At the end of last year, Skandia Liv had $60 million, about 0.2% of its total portfolio, invested in hedge funds, although this figure has grown to 1% of the overall portfolio – $270 million, assuming the portfolio has not fallen significantly this year.
Local hedge fund investments to date include Brummer & Partners’ Zenit long/short global equity fund; Brummer’s Nectar multiple strategies, market-neutral, relative-value fixed-income fund; a directional, fixed-income fund called Tanglin; Lunden’s Eikos l/s Nordic equity fund; and Lancelot Merlin, a l/s European equity fund. “This portfolio was put together to get some diversification,” added Björkmo. "We have started to look at a few different categories to get a feel for where we want to be.” This includes potential investments outside the tight Nordic financial markets.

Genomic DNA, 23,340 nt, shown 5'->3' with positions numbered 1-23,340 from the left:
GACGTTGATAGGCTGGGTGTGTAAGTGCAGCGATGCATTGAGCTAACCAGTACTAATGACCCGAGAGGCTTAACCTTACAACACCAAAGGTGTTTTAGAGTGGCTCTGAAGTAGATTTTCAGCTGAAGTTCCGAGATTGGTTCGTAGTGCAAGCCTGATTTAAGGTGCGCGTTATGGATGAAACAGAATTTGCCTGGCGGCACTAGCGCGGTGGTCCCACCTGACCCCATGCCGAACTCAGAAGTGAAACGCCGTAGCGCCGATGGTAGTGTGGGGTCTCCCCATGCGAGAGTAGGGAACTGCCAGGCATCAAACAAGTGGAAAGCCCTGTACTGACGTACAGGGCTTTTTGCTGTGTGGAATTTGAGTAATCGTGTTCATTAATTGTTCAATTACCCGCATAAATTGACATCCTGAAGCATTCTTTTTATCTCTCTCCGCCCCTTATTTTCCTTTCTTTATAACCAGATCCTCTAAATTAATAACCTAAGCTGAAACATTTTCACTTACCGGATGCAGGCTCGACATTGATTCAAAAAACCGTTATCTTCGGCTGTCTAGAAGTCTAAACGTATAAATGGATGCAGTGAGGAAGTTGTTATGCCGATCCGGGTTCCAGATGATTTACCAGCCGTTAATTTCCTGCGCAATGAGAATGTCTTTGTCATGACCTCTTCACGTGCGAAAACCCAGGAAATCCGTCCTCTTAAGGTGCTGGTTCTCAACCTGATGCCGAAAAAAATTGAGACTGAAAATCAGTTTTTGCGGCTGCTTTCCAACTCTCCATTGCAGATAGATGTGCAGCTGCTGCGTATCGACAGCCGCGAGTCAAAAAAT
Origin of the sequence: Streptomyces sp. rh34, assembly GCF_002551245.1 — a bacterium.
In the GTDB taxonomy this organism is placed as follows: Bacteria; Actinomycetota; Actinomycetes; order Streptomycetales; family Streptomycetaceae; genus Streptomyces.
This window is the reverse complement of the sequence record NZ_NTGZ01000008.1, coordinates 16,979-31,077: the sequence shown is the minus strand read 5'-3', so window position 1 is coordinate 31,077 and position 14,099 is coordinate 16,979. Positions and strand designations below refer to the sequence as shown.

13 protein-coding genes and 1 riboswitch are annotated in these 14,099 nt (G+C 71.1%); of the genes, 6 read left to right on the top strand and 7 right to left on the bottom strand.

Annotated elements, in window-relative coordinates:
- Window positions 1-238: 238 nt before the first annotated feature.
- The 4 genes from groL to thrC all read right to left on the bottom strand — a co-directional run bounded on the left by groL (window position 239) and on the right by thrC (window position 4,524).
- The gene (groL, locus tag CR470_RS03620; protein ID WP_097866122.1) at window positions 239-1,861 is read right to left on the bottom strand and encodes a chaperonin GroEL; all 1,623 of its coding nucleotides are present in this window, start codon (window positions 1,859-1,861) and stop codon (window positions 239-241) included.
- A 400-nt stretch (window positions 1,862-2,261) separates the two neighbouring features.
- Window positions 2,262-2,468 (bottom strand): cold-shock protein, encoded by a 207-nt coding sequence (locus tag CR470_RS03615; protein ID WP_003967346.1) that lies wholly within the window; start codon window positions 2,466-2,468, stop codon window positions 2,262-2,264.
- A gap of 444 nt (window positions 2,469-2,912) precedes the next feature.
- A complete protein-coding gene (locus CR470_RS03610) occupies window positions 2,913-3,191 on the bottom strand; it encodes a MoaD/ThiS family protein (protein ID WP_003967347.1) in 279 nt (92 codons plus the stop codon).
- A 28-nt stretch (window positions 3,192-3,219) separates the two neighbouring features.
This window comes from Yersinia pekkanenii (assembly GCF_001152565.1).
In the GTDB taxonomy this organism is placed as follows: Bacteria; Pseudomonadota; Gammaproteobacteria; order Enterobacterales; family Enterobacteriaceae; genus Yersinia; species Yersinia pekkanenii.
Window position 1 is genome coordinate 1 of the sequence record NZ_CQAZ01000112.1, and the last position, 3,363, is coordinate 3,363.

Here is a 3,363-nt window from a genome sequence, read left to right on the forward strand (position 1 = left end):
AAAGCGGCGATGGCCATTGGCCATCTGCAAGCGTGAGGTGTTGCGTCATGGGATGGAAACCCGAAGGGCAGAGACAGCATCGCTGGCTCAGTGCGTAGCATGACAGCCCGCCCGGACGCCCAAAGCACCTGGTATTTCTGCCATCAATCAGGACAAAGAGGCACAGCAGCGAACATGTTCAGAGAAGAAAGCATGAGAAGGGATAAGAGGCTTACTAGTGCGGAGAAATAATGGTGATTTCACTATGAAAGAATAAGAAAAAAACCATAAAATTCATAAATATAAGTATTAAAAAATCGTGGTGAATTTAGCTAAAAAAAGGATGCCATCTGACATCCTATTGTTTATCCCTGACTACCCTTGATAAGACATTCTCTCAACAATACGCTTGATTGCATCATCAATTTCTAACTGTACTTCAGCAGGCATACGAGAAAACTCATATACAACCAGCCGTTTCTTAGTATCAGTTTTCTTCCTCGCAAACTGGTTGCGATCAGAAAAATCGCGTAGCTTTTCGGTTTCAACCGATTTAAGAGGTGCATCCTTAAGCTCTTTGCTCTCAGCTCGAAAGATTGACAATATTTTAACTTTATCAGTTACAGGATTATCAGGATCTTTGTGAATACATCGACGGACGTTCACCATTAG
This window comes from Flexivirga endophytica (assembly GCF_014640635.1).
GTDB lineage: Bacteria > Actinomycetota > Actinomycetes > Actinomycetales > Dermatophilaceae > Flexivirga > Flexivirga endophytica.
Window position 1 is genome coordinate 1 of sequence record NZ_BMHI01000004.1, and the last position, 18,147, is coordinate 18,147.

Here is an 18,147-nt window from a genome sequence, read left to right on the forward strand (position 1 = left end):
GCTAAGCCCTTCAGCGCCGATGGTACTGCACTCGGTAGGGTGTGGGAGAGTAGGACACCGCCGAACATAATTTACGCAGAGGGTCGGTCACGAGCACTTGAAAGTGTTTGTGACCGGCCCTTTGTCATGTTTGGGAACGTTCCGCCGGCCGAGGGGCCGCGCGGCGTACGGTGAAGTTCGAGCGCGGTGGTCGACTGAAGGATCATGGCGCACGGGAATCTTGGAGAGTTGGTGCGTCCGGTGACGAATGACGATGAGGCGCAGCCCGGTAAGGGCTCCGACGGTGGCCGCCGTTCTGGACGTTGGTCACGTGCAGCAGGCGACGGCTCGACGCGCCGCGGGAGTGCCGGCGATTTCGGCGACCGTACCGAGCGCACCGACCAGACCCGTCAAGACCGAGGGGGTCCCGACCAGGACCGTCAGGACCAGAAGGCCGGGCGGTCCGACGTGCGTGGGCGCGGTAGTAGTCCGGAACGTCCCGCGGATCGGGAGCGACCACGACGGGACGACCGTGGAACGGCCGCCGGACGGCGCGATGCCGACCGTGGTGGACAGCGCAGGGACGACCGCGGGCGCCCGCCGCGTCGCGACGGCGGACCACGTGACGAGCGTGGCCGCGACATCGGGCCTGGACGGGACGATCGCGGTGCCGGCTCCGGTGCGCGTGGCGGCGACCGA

While Björkmo said Nordic-based hedge funds are not yielding such strong returns as in the past, she believed it was important to find assets with different risk/return characteristics for diversification purposes.
Björkmo also said that while the proliferation of fund of hedge funds in the region was good for smaller institutions, she believed the extra fees charged for diversification could be avoided by large funds capable of investing in a portfolio of hedge funds.